The Valley Of Dry Bones - Poem by Ambrose Bierce
With crow bones all the land is white,
From the gates of morn to the gates of night.
Picked clean, they lie on the cumbered ground,
And the politician's paunch is round;
And he strokes it down and across as he sings:
'I've eaten my fill of the legs and wings,
The neck, the back, the pontifical nose,
Breast, belly and gizzard, for everything goes.
The meat that's dark (and there's none that's white)
Exceeded the need of my appetite,
But I've bravely stuck to the needful work
That a hungry domestic hog would shirk.
I've eaten the fowl that the Fates commend
To reluctant lips of the People's Friend.
Rank unspeakably, bitter as gall,
Is the bird, but I've eaten it, feathers and all.
I'm a dutiful statesman, I am, although
I really don't like a diet of crow.
So I've dined all alone in a furtive way,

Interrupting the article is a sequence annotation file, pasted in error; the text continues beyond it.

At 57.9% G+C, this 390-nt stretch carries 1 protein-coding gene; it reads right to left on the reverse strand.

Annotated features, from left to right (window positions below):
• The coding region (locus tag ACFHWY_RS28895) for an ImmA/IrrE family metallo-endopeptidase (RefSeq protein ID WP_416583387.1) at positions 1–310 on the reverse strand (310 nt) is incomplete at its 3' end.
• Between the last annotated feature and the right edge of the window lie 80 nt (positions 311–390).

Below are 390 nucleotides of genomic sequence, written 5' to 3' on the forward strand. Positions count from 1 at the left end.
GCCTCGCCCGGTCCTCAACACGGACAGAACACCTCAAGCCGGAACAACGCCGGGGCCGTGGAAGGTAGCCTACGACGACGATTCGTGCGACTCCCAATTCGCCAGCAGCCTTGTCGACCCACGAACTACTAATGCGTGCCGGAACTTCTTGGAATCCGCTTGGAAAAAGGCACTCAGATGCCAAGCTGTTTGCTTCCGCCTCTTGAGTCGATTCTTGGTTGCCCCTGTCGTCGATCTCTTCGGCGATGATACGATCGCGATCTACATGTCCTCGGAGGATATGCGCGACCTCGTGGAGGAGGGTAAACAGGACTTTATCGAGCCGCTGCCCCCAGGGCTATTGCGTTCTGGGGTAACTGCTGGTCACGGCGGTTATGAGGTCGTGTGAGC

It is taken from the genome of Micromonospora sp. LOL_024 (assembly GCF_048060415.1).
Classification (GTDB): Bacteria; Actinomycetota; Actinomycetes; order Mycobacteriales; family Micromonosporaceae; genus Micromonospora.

But my platter I've cleaned every blessed day.
They say that I bolt; so I do-my bird;
They say that I sulk, but they've widely erred!
O Lord! if my enemies only knew
How I'm full to the throat with the corvic stew
They'd open their ears to hear me profess
The faith compelled by the corvic stress,
(For, alas! necessity knows no law)
In the heavenly caucus-'Caw! Caw! Caw!''
And that ornithanthropical person tried
By flapping his arms on the air to ride;
But I knew by the way that he clacked his bill
He was just the poor, featherless biped, Dave Hill.
Comments about The Valley Of Dry Bones by Ambrose Bierce
Read this poem in other languages
This poem has not been translated into any other language yet.
Still I Rise
The Road Not Taken
If You Forget Me
Edgar Allan Poe
Stopping By Woods On A Snowy Evening
A Dream Within A Dream
Edgar Allan Poe